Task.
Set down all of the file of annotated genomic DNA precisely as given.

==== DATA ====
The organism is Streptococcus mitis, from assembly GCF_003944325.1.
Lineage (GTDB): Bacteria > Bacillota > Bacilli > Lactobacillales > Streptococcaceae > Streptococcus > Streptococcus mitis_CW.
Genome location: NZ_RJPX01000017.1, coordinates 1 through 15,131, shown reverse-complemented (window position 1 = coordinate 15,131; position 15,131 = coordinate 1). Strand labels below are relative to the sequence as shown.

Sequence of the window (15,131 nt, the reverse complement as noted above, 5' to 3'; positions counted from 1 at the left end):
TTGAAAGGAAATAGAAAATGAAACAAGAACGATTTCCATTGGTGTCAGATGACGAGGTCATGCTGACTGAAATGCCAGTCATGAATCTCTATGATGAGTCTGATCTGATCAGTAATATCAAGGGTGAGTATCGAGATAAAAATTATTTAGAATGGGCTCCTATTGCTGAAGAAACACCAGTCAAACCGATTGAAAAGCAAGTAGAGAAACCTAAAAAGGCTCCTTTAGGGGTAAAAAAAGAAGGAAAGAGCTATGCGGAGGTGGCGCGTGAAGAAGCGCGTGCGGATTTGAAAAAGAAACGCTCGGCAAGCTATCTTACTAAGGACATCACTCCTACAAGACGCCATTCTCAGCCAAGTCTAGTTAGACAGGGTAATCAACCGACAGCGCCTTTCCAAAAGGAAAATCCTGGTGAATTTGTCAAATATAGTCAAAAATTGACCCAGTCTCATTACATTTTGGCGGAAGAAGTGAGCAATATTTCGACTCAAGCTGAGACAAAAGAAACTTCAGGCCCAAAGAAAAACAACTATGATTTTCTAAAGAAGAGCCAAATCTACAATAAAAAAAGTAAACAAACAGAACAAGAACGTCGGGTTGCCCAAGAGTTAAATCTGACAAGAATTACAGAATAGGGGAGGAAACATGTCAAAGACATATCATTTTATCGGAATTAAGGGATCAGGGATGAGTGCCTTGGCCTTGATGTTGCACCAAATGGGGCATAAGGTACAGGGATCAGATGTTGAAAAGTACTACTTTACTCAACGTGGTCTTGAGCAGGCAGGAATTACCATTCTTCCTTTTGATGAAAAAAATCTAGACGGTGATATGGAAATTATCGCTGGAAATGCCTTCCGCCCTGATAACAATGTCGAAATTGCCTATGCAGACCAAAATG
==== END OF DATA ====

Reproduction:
The organism is Streptococcus mitis, from assembly GCF_003944325.1.
Lineage (GTDB): Bacteria > Bacillota > Bacilli > Lactobacillales > Streptococcaceae > Streptococcus > Streptococcus mitis_CW.
Genome location: NZ_RJPX01000017.1, coordinates 1 through 15,131, shown reverse-complemented (window position 1 = coordinate 15,131; position 15,131 = coordinate 1). Strand labels below are relative to the sequence as shown.

Sequence of the window (15,131 nt, the reverse complement as noted above, 5' to 3'; positions counted from 1 at the left end):
TTGAAAGGAAATAGAAAATGAAACAAGAACGATTTCCATTGGTGTCAGATGACGAGGTCATGCTGACTGAAATGCCAGTCATGAATCTCTATGATGAGTCTGATCTGATCAGTAATATCAAGGGTGAGTATCGAGATAAAAATTATTTAGAATGGGCTCCTATTGCTGAAGAAACACCAGTCAAACCGATTGAAAAGCAAGTAGAGAAACCTAAAAAGGCTCCTTTAGGGGTAAAAAAAGAAGGAAAGAGCTATGCGGAGGTGGCGCGTGAAGAAGCGCGTGCGGATTTGAAAAAGAAACGCTCGGCAAGCTATCTTACTAAGGACATCACTCCTACAAGACGCCATTCTCAGCCAAGTCTAGTTAGACAGGGTAATCAACCGACAGCGCCTTTCCAAAAGGAAAATCCTGGTGAATTTGTCAAATATAGTCAAAAATTGACCCAGTCTCATTACATTTTGGCGGAAGAAGTGAGCAATATTTCGACTCAAGCTGAGACAAAAGAAACTTCAGGCCCAAAGAAAAACAACTATGATTTTCTAAAGAAGAGCCAAATCTACAATAAAAAAAGTAAACAAACAGAACAAGAACGTCGGGTTGCCCAAGAGTTAAATCTGACAAGAATTACAGAATAGGGGAGGAAACATGTCAAAGACATATCATTTTATCGGAATTAAGGGATCAGGGATGAGTGCCTTGGCCTTGATGTTGCACCAAATGGGGCATAAGGTACAGGGATCAGATGTTGAAAAGTACTACTTTACTCAACGTGGTCTTGAGCAGGCAGGAATTACCATTCTTCCTTTTGATGAAAAAAATCTAGACGGTGATATGGAAATTATCGCTGGAAATGCCTTCCGCCCTGATAACAATGTCGAAATTGCCTATGCAGACCAAAATG